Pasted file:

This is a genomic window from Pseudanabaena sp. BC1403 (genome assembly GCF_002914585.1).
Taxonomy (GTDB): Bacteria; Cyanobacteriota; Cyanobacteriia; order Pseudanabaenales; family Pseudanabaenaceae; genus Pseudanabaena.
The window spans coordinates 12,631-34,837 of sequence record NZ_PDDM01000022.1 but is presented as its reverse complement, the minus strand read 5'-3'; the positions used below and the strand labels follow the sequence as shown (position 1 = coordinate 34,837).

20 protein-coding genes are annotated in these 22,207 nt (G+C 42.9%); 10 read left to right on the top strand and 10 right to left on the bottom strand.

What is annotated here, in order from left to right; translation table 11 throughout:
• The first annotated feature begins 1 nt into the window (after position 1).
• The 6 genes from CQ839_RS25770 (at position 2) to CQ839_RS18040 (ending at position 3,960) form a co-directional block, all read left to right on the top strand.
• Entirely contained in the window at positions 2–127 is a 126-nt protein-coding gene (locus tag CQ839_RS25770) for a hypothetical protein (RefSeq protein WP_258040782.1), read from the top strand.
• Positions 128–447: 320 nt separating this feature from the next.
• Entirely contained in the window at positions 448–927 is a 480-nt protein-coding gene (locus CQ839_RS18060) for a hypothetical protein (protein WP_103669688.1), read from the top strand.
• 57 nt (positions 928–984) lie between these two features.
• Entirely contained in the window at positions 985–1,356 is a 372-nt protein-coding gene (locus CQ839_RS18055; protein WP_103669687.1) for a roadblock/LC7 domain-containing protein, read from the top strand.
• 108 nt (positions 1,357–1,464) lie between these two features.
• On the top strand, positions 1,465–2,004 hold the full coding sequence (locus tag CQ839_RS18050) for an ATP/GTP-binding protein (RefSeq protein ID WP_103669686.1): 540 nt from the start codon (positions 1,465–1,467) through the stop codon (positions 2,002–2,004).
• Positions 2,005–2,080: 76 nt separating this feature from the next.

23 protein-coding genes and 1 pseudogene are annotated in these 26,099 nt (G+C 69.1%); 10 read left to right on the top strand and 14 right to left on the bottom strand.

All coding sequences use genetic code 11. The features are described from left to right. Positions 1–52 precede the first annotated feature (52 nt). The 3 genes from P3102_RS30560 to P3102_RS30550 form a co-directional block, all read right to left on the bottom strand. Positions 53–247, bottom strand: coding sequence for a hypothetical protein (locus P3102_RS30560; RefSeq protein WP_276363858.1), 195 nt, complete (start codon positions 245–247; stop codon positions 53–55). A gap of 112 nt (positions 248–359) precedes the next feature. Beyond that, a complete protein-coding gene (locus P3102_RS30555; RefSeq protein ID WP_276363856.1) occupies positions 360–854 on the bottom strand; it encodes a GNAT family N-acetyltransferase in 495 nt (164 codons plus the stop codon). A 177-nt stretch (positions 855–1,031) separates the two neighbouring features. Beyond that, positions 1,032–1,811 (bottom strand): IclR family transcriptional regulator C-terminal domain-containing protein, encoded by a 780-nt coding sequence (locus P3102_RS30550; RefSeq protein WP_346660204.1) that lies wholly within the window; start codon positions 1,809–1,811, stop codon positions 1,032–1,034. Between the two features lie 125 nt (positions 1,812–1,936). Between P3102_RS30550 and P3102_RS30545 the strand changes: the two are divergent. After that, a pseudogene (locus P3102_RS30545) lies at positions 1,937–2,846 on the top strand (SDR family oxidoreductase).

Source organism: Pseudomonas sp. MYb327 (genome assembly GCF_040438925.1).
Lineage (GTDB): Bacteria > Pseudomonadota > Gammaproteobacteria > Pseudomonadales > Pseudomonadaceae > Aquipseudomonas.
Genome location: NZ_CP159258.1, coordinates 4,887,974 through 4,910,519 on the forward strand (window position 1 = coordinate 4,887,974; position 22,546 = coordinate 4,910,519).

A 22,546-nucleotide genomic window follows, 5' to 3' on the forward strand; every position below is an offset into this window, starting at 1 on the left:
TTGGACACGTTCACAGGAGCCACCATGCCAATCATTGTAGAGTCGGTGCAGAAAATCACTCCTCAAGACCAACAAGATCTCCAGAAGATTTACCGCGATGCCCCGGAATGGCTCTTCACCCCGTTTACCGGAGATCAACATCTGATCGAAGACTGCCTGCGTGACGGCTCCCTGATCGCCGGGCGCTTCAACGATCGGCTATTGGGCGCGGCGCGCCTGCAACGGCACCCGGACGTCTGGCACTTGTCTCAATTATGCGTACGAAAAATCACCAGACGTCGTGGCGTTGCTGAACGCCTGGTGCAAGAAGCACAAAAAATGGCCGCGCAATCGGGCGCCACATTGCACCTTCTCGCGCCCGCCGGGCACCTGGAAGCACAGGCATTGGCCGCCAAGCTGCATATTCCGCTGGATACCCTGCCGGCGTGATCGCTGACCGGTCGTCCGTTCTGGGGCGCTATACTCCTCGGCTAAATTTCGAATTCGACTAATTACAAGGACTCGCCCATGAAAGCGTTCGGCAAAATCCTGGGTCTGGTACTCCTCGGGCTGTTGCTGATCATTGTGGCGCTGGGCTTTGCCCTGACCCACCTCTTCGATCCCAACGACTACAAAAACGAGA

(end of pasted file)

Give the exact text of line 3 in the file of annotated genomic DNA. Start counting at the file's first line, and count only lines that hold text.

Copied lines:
The window spans coordinates 12,631-34,837 of sequence record NZ_PDDM01000022.1 but is presented as its reverse complement, the minus strand read 5'-3'; the positions used below and the strand labels follow the sequence as shown (position 1 = coordinate 34,837).